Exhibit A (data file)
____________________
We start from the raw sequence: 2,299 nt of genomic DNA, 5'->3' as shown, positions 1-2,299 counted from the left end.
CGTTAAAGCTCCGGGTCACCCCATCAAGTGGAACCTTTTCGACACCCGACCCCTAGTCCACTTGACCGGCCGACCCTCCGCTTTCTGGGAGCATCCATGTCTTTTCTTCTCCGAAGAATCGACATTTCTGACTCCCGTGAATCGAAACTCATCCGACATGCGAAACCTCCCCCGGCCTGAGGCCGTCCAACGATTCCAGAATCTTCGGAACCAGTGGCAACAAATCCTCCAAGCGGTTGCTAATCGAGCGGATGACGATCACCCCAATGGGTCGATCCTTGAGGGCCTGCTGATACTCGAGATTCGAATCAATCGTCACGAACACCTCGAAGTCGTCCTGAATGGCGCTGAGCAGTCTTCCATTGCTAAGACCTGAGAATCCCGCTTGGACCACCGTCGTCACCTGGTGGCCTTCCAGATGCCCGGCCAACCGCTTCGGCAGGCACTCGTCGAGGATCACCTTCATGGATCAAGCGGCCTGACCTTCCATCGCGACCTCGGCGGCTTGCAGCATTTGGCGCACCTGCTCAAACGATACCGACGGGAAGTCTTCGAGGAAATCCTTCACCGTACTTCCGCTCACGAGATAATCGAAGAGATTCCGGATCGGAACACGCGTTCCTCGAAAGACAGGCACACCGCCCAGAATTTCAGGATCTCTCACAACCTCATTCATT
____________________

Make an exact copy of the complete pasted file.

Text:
We start from the raw sequence: 2,299 nt of genomic DNA, 5'->3' as shown, positions 1-2,299 counted from the left end.
CGTTAAAGCTCCGGGTCACCCCATCAAGTGGAACCTTTTCGACACCCGACCCCTAGTCCACTTGACCGGCCGACCCTCCGCTTTCTGGGAGCATCCATGTCTTTTCTTCTCCGAAGAATCGACATTTCTGACTCCCGTGAATCGAAACTCATCCGACATGCGAAACCTCCCCCGGCCTGAGGCCGTCCAACGATTCCAGAATCTTCGGAACCAGTGGCAACAAATCCTCCAAGCGGTTGCTAATCGAGCGGATGACGATCACCCCAATGGGTCGATCCTTGAGGGCCTGCTGATACTCGAGATTCGAATCAATCGTCACGAACACCTCGAAGTCGTCCTGAATGGCGCTGAGCAGTCTTCCATTGCTAAGACCTGAGAATCCCGCTTGGACCACCGTCGTCACCTGGTGGCCTTCCAGATGCCCGGCCAACCGCTTCGGCAGGCACTCGTCGAGGATCACCTTCATGGATCAAGCGGCCTGACCTTCCATCGCGACCTCGGCGGCTTGCAGCATTTGGCGCACCTGCTCAAACGATACCGACGGGAAGTCTTCGAGGAAATCCTTCACCGTACTTCCGCTCACGAGATAATCGAAGAGATTCCGGATCGGAACACGCGTTCCTCGAAAGACAGGCACACCGCCCAGAATTTCAGGATCTCTCACAACCTCATTCATT